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Alternative namesChristmas disease; Factor IX hemophilia
DefinitionHemophilia B is a hereditary blood coagulation disorder . It is caused by a deficiency of a blood plasma protein called factor IX that affects the clotting property of blood.
Causes, incidence, and risk factors
Hemophilia is a hereditary bleeding disorder of specific blood clotting factors. There are several types of hemophilia, including hemophilia A and B. Hemophilia A is 7 times more common than hemophilia B. Hemophilia B is the result of a deficiency of clotting factor IX.
The disorder is caused by an inherited sex-linked recessive trait with the defective gene located on the X chromosome. Females carry two copies of the X chromosome, so if the factor IX gene on one chromosome is defective, the other can compensate. Males, however, carry only one X chromosome, so if the factor IX gene on that chromosome is defective, they have the disease.
Females with one defective factor IX gene are carriers of this trait. Fifty percent of the male offspring of female carriers will have the disease, and 50% of their female offspring will be carriers. All female children of a male hemophiliac will be carriers of the trait.
Mild cases may go unnoticed until later in life, when they occur in response to surgery or trauma. Internal bleeding may occur anywhere and bleeding into joints is common. Risk factors are a family history of bleeding and being male. Hemophilia B occurs in about 1 out of 32,000 men.
Signs and testsCoagulation studies involving many tests are performed if the person tested is the first one in the family to have a bleeding disorder. Once the defect has been identified, other family members will need less testing to diagnose the disorder.
TreatmentStandard treatment is infusion of factor IX concentrates to replace the defective clotting factor. The amount infused depends upon the severity of bleeding, the site of the bleeding, and the size of the patient. Hepatitis B vaccine is recommended for individuals with Hemophilia B because they are at increased risk of developing hepatitis due to exposure to blood products.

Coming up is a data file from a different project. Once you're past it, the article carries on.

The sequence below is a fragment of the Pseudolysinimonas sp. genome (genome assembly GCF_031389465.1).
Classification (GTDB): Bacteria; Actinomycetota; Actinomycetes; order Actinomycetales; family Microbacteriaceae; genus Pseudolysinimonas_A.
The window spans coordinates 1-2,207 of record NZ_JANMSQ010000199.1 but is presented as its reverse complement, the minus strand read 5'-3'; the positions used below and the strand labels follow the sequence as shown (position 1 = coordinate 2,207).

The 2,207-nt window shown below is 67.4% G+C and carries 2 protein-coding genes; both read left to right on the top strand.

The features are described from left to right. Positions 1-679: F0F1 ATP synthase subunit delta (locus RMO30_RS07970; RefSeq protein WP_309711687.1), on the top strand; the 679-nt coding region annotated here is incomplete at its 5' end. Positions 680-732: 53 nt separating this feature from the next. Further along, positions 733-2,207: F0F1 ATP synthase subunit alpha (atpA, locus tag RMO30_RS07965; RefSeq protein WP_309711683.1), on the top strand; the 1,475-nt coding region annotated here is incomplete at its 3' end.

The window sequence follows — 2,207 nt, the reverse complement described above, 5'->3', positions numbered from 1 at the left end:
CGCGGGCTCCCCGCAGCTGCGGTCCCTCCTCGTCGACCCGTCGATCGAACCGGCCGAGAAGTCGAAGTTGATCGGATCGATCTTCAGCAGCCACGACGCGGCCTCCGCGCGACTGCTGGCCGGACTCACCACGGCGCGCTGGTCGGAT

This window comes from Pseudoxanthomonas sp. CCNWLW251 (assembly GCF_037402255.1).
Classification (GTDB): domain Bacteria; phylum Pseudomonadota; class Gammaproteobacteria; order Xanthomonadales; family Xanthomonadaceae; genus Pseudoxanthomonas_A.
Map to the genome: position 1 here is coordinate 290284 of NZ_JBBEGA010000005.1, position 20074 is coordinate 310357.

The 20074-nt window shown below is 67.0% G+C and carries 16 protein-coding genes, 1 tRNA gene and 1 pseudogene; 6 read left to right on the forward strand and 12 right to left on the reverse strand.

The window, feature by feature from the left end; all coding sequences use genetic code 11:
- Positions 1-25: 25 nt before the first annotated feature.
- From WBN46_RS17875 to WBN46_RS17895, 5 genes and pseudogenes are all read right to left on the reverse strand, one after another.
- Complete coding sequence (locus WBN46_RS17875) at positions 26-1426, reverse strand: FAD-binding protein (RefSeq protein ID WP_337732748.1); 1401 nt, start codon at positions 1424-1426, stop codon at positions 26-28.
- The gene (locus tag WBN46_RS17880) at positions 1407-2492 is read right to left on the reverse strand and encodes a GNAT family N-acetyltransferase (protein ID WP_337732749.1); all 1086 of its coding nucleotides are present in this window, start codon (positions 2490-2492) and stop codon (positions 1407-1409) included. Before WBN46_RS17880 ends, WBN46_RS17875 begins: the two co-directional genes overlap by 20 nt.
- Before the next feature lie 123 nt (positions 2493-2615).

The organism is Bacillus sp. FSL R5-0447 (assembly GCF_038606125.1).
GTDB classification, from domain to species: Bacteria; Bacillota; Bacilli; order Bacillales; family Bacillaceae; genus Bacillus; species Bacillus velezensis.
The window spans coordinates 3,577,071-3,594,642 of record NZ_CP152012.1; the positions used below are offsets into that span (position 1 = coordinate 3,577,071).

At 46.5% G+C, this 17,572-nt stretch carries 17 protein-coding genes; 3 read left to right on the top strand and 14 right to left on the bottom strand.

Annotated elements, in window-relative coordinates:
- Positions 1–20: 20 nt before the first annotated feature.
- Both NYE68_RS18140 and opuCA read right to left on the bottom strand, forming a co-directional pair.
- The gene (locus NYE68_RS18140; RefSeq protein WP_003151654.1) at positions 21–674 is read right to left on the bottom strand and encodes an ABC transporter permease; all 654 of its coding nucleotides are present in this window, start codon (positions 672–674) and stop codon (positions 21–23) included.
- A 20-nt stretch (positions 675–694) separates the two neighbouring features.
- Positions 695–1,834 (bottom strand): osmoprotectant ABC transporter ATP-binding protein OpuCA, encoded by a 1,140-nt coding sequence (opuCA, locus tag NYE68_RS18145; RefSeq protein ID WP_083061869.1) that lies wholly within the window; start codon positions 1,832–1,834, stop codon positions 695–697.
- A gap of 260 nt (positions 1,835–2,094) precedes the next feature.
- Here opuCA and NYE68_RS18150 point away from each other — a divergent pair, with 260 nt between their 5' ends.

To prevent a bleeding crisis, people with hemophilia and their families can be taught to administer factor IX concentrates at home at the first signs of bleeding. People with severe forms of the disease may need regular prophylactic infusions.
Depending on the severity of the disease, factor IX concentrate may be given prior to dental extractions and surgery to prevent bleeding.
Support GroupsFor additional information, see hemophilia support group.
Expectations (prognosis)The outcome is usually good with treatment. Most people with hemophilia are able to lead relatively normal lives. A small percentage of people develop inhibitors of factor IX, and may die from loss of blood.
Calling your health care provider
PreventionGenetic counseling may be advised. Female carriers can be identified by testing.
Update Date: 4/25/2003Ezra E. W. Cohen, M.D., Section of Hematology/Oncology, Department of Medicine, The University of Chicago, Chicago, IL. Review provided by VeriMed Healthcare Network.
Last updated: Tue, 06 Jan 2009 00:20:03 GMT